Within a few scant weeks of setting my feet on Ecuadorian soil, the adventures of exploring the countryside were underway. There are many rocky paths in Ecuador that might be mistaken for roads. I seek these out as you never know what you may see in these out of the way places. I don’t waste time, the things I’m after are pretty valuable. I also don’t make photographs of other peoples art. However, I had to violate that agreement with myself when I saw this fantastic mural on the side of a dilapidated house. The old home was constructed of unbaked adobe blocks and lay deep in El Campo along rocky and rushing waters of the Río Yanuncay.
I kept hiking out that way and seeing the mural. And, I kept liking it more and more. Sure, there are big fancy murals all over Ecuador, rendered by well known artists, garnering much attention. There’s beautiful work to be seen in many places. But sadly, the countryside, my beloved El Campo, is largely forgotten by the arts. Well, not differing in the least from the manner in which artists have used art to shed light on social issues for millennia, this piece of artwork carried a hefty message. It kept hitting me right between the eyes and going straight to my guts every time I saw it.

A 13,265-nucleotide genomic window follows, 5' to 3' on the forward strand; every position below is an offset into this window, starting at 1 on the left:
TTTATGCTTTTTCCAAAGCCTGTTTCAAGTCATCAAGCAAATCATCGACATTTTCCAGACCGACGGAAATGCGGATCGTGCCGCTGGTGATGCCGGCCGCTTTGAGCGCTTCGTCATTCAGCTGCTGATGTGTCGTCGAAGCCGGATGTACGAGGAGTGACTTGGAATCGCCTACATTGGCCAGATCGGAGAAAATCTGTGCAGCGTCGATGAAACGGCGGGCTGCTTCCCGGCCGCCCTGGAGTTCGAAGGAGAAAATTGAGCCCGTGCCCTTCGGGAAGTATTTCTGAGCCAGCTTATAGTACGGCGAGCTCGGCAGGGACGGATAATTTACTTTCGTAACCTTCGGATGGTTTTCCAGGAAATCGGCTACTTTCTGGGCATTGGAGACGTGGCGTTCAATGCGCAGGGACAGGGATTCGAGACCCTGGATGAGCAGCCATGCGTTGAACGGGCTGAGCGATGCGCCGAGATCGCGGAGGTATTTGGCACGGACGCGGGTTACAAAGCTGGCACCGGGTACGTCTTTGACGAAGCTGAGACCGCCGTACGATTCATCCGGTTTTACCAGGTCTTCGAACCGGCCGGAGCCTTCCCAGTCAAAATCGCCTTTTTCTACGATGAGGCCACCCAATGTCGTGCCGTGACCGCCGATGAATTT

Part of my consideration in whether to photograph the art was its obscure location. I felt the murals physical beauty and even more beautiful message were not reaching an appropriately sized audience for such a powerful message. I was also saddened that the artist(s) had failed to apply their mark to the piece. Plus, the arts longevity was an issue as the building was in ill repair. So, I made the photograph.
Now, five years have passed and the signage is no more as I thought might be the case. But, the building is still standing. I’m still standing too along with everyone I know in defense of the rights of children. I don’t know who wrote these poignant words and painted innocent images on this timeworn adobe but their message is clear and well received. Paraphrased, “Children have rights to a life, to a name and to be loved.” Yes they do, they’re innocent and the artists message reveals the simplicity of basic human needs. Very cool indeed.